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Interested in People Who Have Equine Seniors that Have Reached 30 Years Old

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  • #41
    Mine was just short of his 31st birthday. He had no special feed or extra grain, just msm, glucosamine, and chondroitin. The day before I lost him we were schooling all of the I-1 work and doing trails. He was a bit creakier as he got older and took a bit to warm up some, and in his late 20's I stopped doing the one tempis, but everything else was great. He could do all the work and was a great trail horse in better shape than everyone else. His legs were clean and strong the day he died. He was mostly blind from about 18 on, and completely blind from 23 on, but still showed and did fine. He was great on the trail blind. He did not die of old age. He died because the barn owner took away his pasture space where he could be moving all day and forced him into a stall and he just coliced. No way I was taking him to surgery,

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    • #42
      Originally posted by TwoTrickPony View Post
      Mine was just short of his 31st birthday. He had no special feed or extra grain, just msm, glucosamine, and chondroitin. The day before I lost him we were schooling all of the I-1 work and doing trails. He was a bit creakier as he got older and took a bit to warm up some, and in his late 20's I stopped doing the one tempis, but everything else was great. He could do all the work and was a great trail horse in better shape than everyone else. His legs were clean and strong the day he died. He was mostly blind from about 18 on, and completely blind from 23 on, but still showed and did fine. He was great on the trail blind. He did not die of old age. He died because the barn owner took away his pasture space where he could be moving all day and forced him into a stall and he just coliced. No way I was taking him to surgery,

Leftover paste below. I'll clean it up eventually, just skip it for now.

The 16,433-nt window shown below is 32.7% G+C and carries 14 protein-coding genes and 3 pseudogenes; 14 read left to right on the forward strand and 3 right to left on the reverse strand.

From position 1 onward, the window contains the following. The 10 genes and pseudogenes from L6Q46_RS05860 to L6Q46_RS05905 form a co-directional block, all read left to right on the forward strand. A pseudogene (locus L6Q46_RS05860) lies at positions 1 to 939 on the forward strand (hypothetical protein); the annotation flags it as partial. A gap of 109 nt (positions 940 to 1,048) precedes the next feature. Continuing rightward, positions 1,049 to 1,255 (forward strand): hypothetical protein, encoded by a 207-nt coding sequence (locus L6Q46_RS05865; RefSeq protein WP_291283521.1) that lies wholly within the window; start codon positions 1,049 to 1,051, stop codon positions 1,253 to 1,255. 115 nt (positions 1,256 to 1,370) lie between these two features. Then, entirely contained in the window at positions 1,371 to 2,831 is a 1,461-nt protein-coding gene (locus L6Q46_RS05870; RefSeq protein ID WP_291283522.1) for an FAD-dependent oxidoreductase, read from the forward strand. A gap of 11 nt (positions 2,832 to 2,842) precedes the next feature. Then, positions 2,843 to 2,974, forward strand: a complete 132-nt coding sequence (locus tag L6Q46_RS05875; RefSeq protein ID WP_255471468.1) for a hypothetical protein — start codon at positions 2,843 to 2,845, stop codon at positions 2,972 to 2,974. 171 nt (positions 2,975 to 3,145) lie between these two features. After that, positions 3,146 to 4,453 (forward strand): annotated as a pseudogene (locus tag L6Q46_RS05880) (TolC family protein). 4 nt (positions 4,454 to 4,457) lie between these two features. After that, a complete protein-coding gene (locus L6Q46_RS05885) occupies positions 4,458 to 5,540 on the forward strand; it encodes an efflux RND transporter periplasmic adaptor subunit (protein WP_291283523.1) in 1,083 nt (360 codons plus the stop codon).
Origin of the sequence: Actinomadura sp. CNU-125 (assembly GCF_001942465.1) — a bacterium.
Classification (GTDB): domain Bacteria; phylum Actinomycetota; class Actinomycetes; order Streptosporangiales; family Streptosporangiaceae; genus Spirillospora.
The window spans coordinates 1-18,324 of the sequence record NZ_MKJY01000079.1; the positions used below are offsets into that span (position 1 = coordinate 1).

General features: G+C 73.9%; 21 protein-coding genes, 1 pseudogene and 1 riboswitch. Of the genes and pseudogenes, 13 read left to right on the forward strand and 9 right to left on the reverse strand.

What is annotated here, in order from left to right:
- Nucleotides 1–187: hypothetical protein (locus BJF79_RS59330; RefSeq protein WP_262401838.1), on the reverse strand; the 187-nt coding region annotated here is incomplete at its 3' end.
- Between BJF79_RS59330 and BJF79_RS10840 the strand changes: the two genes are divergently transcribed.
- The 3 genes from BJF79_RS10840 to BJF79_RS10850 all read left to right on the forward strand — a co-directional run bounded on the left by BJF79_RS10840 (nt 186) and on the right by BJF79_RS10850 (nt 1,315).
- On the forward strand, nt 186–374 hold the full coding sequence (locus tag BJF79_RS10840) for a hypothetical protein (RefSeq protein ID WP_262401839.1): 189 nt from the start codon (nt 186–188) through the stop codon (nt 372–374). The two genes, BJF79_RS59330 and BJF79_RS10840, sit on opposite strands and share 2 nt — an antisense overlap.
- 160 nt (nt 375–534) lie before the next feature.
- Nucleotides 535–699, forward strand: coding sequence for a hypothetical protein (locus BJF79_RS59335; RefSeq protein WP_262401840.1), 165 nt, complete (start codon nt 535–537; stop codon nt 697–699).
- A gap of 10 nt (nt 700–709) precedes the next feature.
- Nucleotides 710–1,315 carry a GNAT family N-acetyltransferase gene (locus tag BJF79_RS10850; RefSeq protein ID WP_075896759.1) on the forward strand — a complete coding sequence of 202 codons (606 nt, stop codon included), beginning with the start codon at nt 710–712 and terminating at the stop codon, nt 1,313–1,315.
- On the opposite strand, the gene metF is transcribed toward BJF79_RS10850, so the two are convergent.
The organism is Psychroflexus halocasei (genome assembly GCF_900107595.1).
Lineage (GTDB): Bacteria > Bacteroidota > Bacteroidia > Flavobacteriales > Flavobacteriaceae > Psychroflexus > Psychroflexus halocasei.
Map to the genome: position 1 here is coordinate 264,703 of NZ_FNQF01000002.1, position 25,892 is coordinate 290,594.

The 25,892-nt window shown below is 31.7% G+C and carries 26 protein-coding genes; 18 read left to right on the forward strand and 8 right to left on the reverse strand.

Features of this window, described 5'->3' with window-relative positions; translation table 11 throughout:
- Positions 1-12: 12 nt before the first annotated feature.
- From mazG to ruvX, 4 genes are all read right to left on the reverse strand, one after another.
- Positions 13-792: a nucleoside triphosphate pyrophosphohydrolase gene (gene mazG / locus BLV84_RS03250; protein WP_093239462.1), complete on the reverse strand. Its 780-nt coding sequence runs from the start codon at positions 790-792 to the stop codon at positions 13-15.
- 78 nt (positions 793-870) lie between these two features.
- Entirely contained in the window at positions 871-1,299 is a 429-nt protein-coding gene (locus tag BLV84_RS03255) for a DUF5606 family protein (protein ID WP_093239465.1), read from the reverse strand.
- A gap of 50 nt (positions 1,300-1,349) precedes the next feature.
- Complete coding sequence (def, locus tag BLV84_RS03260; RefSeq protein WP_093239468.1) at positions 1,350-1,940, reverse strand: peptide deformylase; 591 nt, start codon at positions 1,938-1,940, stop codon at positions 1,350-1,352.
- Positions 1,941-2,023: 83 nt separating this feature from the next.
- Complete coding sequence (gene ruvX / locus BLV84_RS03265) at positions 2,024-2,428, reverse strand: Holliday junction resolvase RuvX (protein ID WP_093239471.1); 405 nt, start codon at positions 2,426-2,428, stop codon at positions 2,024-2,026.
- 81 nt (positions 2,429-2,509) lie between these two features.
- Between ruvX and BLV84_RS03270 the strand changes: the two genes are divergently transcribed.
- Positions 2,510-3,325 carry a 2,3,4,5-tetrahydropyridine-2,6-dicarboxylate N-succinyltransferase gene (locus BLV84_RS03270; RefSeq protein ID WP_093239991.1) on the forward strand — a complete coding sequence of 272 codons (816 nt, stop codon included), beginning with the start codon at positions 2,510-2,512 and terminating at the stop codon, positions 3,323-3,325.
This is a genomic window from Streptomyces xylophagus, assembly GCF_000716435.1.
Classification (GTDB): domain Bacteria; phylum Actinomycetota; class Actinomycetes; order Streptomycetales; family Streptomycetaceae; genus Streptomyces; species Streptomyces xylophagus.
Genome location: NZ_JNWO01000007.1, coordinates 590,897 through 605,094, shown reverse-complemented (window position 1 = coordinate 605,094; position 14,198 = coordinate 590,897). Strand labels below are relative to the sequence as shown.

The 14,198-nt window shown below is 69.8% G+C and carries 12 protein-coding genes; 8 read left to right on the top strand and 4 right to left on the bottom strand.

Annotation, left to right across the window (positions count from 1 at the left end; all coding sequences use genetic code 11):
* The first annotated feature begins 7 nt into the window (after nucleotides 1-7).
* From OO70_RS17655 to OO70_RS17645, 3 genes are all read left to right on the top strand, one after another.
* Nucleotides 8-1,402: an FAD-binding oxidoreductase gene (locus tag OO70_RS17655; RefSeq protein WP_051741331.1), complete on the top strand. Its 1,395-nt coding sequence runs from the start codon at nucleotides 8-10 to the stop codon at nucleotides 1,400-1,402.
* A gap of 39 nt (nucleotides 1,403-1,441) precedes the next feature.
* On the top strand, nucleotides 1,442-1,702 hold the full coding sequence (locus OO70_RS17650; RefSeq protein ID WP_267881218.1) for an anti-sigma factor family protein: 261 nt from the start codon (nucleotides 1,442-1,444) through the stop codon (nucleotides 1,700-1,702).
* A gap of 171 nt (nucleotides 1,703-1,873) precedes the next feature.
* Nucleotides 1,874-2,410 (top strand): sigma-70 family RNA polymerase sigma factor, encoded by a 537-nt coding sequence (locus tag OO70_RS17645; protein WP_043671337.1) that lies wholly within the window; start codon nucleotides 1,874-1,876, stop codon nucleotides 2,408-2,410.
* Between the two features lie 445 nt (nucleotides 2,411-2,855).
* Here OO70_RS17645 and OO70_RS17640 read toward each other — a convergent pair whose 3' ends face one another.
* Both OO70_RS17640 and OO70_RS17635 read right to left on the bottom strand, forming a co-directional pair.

I am so sorry.
      It is better to ride 5 minutes a day than it is to ride 35 minutes on a Sunday.

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      • #43
        My first horse lived until 31. My best riding years with him were when he was approximately 18 through 24. He was supposedly a purebred quarter horse but was leggy like maybe an Appendix. Gorgeous dark liver chestnut, almost purple, with red mane and tail. I got him when he was 11 as my first horse – I was 28 – and as my skills grew so did his condition and willingness.

        He was a ridiculously easy keeper in his teens and early 20s; in fact, he survived a bout of some virus that the vet was sure would kill him. It presented similarly to strangles but it wasn't, and it didn't seem to be contagious since no one else in the barn became ill. Of course he was quarantined once the symptoms presented but it still seems a bit odd. Anyway, his throat and head were so painful he stopped eating and we had to get fluids into him with a turkey baster between vet visits. The vet estimated he lost 400 pounds. The vet told me that he would have called him fat on a routine check but that surplus saved his life. He never got quite so portly again but it was only after he reached 29 or 30 that he needed supplemental food. He had started to lose teeth but was still able to eat hay and grass. If I recall correctly I wasn't even soaking his senior feed and rice bran, just supplying it for him.

        He had one small stroke from which he recovered nearly 100%, and then one large one from which he didn't. He was put down in his pasture with his buddies. His only quirk as a retiree was that he did NOT want to be a babysitter for the youngsters I was breeding. Don't know why that was beneath him but he became positively furious. I wanted him to teach the young ones manners; he wanted to kill them.
        Shall I tell you what I find beautiful about you? You are at your very best when things are worst.
        Starman

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